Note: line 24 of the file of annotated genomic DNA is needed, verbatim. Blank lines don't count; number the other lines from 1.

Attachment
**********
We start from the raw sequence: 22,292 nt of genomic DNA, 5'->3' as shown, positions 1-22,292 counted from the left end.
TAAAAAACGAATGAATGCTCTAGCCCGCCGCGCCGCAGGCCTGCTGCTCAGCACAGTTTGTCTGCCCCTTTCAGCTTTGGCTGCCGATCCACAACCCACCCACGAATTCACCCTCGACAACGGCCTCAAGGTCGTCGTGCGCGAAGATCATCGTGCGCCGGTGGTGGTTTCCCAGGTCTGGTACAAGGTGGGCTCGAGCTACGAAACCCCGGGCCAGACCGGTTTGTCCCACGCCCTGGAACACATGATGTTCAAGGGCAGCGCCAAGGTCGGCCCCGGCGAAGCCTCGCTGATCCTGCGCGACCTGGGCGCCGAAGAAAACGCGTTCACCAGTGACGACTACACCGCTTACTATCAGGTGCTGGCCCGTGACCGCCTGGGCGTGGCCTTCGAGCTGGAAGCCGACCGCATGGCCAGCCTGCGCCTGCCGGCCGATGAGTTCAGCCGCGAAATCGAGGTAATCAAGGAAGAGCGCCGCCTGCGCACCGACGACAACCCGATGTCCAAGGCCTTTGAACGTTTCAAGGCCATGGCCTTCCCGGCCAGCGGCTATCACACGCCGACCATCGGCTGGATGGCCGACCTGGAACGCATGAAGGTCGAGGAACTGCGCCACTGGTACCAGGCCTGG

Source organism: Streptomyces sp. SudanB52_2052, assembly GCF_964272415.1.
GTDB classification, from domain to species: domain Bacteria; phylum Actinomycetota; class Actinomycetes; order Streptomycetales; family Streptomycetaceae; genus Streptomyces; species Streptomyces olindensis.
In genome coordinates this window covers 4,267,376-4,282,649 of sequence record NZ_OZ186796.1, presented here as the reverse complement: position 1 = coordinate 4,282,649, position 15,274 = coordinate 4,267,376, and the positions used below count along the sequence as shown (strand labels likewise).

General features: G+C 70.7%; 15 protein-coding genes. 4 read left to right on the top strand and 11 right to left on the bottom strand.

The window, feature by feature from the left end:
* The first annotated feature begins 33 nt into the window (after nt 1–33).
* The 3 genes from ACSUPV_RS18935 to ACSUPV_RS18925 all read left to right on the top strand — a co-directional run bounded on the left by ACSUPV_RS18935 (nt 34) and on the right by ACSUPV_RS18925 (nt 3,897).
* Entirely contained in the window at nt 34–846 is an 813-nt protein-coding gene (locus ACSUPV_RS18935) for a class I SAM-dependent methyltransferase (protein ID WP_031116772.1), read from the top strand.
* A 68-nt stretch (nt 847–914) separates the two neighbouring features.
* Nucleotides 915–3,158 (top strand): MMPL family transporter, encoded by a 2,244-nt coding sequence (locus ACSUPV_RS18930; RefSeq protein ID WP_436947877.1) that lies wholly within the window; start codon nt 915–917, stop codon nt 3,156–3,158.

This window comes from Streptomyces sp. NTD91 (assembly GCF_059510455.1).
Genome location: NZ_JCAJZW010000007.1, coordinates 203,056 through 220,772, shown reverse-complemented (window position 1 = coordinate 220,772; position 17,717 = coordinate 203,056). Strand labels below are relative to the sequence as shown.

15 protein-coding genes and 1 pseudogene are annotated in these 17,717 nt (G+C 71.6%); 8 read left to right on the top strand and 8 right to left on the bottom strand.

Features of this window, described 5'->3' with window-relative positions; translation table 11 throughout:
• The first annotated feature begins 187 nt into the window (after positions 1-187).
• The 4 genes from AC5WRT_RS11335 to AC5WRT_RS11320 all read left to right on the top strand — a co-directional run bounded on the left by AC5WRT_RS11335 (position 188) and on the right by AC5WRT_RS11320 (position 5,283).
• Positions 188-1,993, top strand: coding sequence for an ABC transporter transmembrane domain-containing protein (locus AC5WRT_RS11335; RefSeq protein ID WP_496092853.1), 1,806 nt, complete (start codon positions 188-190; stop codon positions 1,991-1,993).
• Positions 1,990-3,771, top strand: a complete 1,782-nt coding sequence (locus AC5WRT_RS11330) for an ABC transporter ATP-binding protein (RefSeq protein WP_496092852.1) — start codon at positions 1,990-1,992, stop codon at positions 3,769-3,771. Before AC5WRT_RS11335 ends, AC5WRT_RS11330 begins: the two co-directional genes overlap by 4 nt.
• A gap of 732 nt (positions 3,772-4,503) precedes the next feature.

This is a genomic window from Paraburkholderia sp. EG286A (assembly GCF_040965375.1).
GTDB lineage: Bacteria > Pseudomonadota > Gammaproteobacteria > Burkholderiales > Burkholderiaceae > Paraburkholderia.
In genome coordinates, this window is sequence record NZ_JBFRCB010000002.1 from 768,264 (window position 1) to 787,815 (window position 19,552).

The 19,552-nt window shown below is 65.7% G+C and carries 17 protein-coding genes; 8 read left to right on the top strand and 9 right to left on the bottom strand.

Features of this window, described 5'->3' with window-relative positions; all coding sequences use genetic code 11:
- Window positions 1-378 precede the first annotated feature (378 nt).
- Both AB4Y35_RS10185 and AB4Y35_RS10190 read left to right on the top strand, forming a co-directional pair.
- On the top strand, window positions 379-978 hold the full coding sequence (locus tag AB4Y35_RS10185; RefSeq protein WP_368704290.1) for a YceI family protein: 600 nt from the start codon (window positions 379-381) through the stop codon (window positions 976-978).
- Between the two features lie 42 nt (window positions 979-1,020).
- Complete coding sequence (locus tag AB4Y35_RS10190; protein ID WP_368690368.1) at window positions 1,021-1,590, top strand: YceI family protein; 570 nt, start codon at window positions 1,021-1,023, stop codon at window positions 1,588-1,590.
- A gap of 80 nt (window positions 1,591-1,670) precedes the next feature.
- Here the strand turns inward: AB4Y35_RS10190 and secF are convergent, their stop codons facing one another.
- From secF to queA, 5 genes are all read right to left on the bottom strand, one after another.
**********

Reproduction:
In genome coordinates, this window is sequence record NZ_JBFRCB010000002.1 from 768,264 (window position 1) to 787,815 (window position 19,552).